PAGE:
Re: [RFC PATCH] SRCU: More efficient reader counts.

From: Lance Roy
Date: Fri Nov 18 2016 - 15:32:52 EST

On Fri, 18 Nov 2016 06:08:45 -0800
"Paul E. McKenney" <paulmck@xxxxxxxxxxxxxxxxxx> wrote:
> However, let's first take a look at the overflow issue.
> If a given program could have ULONG_MAX or more readers at any given
> time, there would of course be overflow. However, each read must have
> an srcu_read_lock() outstanding, and the resulting four-byte return
> value must be stored somewhere. Because the full address space is at
> most ULONG_MAX, the maximum number of outstanding readers is at most
> ULONG_MAX/4, even in the degenerate case where a single CPU/task invokes
> srcu_read_lock() in a tight loop. And even this assumes that the entire
> address space can somehow be devoted to srcu_read_lock() return values.
> ULONG_MAX/4 is therefore a hard upper bound on the number of outstanding
> SRCU readers.
I agree that there should be at most ULONG_MAX/4 active readers at a time, as
long as the compiler doesn't do something crazy like noticing that
srcu_read_lock() always returns 0 or 1 and then packing the return values into
smaller variables.

> Now srcu_readers_active_idx_check() checks for strict equality between
> the number of locks and unlocks, so we can in theory tolerate ULONG_MAX-1
> readers. So, the question is whether ULONG_MAX/4 readers can result
> in the updater seeing ULONG_MAX reads, due to memory misordering and
> other issues.
> Because there are no memory barriers surrounding srcu_flip(), the updater
> could miss an extremely large number of srcu_read_unlock()s. However,
> each missed srcu_read_unlock() must have a corresponding srcu_read_lock(),
> and there is a full memory barrier between between the srcu_flip() and
> the read of the lock count. There is also a full barrier between any
> srcu_read_lock()'s increment of the lock count and that CPU's/task's next
> srcu_read_lock()'s fetch of the index. Therefore, if the updater misses
> counting a given srcu_read_lock(), that CPU's/task's next srcu_read_lock()
> must see the new value of the index. Because srcu_read_lock() disables
> preemption across the index fetch and the lock increment, there can be at
> most NR_CPUS-1 srcu_read_lock() calls that missed the recent srcu_flip()'s
> update to the index. (I said NR_CPUS earlier, but Mathieu is correct
> in pointing out that srcu_flip() has to run somewhere.)
The trouble is that disabling preemption is not enough to ensure that there
is at most one srcu_read_lock() call per CPU that missed the srcu_flip().

Define a reader to be an SRCU lock+unlock pair. A reader is called active if it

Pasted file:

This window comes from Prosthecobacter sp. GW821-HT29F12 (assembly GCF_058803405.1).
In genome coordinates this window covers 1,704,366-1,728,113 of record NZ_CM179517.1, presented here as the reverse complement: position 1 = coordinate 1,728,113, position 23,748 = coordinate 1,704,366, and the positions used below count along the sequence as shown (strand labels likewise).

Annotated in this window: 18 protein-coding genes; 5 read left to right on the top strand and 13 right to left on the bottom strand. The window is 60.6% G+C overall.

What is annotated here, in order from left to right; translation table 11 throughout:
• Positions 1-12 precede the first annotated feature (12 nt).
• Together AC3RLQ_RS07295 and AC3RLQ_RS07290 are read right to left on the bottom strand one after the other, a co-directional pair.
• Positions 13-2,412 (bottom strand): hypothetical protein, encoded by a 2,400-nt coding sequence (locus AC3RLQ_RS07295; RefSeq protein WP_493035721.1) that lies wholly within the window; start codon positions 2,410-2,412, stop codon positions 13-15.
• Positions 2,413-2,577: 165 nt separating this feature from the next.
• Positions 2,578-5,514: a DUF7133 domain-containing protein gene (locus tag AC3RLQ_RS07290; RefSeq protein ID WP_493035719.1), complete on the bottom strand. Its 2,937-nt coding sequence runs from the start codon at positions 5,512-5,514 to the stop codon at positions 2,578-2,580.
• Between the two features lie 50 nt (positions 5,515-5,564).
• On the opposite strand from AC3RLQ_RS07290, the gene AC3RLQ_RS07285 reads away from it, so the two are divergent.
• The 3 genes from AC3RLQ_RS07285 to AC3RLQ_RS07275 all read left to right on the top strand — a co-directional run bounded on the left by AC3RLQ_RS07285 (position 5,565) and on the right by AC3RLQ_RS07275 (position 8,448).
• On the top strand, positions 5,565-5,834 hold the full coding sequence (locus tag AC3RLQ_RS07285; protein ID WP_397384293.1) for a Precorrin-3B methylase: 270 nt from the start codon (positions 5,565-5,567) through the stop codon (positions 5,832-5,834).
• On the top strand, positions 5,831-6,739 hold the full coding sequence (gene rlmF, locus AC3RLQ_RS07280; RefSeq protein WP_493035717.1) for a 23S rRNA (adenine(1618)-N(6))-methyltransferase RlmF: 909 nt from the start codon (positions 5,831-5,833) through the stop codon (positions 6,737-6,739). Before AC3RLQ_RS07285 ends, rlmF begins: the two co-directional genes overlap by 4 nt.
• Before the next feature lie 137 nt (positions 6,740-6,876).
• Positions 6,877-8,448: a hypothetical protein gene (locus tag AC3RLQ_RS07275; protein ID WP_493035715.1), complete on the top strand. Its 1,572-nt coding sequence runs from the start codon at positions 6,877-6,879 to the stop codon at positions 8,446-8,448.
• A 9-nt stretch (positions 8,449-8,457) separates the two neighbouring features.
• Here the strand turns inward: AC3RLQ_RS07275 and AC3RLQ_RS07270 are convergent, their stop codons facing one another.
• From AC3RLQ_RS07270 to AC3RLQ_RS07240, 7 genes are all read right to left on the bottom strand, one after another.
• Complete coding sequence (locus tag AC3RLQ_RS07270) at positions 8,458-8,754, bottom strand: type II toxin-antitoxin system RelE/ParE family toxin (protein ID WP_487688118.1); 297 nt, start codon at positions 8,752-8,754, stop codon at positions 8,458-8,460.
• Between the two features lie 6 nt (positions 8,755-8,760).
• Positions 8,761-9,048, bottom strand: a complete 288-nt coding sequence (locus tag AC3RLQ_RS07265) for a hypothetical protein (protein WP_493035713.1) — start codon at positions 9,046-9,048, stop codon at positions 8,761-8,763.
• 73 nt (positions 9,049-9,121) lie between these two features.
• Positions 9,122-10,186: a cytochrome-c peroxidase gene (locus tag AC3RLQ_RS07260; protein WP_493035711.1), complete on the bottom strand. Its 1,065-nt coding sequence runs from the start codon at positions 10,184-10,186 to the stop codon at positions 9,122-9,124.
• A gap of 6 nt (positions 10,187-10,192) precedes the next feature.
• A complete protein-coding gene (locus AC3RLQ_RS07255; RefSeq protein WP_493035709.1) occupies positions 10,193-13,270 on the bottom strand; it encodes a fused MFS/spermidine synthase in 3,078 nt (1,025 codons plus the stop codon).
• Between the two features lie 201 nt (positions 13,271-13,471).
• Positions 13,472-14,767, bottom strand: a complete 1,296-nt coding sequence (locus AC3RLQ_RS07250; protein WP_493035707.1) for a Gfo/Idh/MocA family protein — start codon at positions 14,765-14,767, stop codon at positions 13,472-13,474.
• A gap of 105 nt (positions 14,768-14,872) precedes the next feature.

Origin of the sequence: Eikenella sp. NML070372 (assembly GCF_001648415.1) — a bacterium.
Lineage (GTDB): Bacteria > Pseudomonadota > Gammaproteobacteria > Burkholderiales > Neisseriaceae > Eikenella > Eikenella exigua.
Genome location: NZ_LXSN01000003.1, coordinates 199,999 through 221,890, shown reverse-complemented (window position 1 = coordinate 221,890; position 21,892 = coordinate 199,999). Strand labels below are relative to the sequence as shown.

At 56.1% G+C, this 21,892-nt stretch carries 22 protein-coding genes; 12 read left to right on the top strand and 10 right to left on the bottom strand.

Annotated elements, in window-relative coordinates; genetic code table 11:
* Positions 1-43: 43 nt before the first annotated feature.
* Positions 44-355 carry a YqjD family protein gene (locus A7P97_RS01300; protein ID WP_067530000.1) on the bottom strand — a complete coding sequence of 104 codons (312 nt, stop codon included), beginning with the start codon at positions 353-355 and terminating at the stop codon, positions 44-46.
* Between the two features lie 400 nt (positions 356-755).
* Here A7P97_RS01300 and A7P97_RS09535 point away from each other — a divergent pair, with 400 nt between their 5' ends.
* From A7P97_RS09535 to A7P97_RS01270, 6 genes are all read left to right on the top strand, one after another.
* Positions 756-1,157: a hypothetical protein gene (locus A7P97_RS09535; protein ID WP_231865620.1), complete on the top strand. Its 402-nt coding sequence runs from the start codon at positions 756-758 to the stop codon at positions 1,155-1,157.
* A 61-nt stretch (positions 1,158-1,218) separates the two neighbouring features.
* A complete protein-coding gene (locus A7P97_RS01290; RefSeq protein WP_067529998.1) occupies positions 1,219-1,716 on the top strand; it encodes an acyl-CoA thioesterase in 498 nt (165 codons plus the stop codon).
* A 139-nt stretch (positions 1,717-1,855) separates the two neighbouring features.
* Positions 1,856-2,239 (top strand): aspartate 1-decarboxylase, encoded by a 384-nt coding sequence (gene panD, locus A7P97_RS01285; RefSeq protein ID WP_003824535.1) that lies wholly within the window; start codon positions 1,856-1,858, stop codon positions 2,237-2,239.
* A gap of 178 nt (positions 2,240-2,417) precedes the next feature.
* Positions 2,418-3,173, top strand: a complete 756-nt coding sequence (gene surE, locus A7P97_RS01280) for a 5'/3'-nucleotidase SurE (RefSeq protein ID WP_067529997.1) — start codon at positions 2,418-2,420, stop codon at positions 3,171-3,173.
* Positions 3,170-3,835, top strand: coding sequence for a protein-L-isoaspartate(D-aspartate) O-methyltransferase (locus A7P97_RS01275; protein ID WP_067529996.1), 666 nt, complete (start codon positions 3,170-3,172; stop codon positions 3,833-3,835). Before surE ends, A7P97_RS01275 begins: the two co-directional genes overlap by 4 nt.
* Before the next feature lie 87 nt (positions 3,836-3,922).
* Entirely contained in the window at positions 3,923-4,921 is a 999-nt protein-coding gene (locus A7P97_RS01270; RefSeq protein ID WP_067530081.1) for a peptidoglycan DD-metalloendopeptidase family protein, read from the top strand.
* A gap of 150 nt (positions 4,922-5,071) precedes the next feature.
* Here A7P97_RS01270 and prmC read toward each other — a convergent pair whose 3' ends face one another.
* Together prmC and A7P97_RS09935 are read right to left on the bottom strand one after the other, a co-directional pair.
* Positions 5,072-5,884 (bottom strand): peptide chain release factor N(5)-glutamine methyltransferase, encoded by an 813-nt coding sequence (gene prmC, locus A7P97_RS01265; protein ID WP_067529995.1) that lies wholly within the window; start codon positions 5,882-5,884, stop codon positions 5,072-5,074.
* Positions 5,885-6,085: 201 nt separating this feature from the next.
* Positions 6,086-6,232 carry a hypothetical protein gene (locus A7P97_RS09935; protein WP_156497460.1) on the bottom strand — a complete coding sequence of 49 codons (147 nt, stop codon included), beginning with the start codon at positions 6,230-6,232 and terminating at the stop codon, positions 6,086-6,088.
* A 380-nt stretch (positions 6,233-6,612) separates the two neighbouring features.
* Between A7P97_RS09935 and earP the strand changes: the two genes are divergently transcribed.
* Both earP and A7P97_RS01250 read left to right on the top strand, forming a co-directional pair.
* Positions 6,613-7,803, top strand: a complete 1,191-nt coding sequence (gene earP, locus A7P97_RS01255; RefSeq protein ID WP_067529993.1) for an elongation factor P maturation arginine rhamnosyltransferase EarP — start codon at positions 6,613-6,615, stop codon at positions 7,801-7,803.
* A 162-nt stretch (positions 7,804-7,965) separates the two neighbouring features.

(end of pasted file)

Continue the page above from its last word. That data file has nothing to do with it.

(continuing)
has incremented ->lock_count[] but hasn't incremented ->unlock_count[] yet, and
completed if it has incremented ->unlock_count[]. I think that we only want to
limit the number of active readers and the number of CPUs. In particular, I
don't think there should be a limit on the rate of completion of read side
critical section.

The goal of srcu_readers_active_idx_check() is to verify that there were zero
active readers on the inactive index at some time during its execution. To do
this, it totals the unlock counts, executes a memory barrier, totals the lock
counts, and takes the difference. This difference counts the readers that are
active when srcu_readers_lock_idx() gets to their CPU, plus the readers that
completed after srcu_readers_unlock_idx() and before srcu_readers_lock_idx().
If the true (infinite precision) value of the difference is zero, then there
were no active readers at some point while srcu_readers_lock_idx() is running.
However, the difference is only stored in a long, so there is a potential for
overflow if too many readers complete during srcu_readers_active_idx_check().

For example, let's say there are three threads, each running on their own CPU:

int data, flag;
struct srcu_struct *sp = /* ... */;

Thread 0:
data = 1;
flag = 1;

Thread 1:
int data_r, flag_r;
int idx = srcu_read_lock(sp);
data_r = data;
flag_r = flag;
srcu_read_unlock(sp, idx);
BUG_ON(flag_r == 1 && data_r == 0);

Thread 2:
while (true) {
int idx = srcu_read_lock(sp);
srcu_read_unlock(sp, idx);

Let's take the following execution order. Thread 1 increments
the CPU 1 version of sp->lock_count[0], sets idx to zero, and loads data (0)
into data_r. Thread 0 then sets data to be 1, verifies that there are no
readers on index 1, and increments sp->completed, but the CPU actually doesn't
preform the last operation, putting it off until the next memory barrier. Thread
0 then calls srcu_readers_active_idx_check() on index 0, which runs
srcu_readers_unlock_idx() (returning 0). Right after srcu_readers_unlock_idx()
completes, thread 2 starts running. Since Thread 0 hasn't actually incremented
sp->completed in any way that is visible to thread 2, srcu_read_lock() will
still return 0. Thread 2 can then run for ULONG_MAX iterations, setting
the CPU 2 version of sp->unlock_count[0] to ULONG_MAX. CPU 0 then finally gets
around to incrementing sp->completed, runs its memory barrier, and then reads
the lock counts: 1, 0, ULONG_MAX. The total of ULONG_MAX+1 will overflow to 0
and compare equal with earlier unlock count. Thread 0 will then think that the
grace period is over and set flag to one. Thread 1 can then read flag (1) into
flag_r and run srcu_read_unlock(). The BUG_ON statement will then fail.

Although ULONG_MAX readers completed during srcu_readers_active_idx_check(),
there were at most 2 active readers at any time, so this program doesn't run
into any limit.

I hope that was clear enough.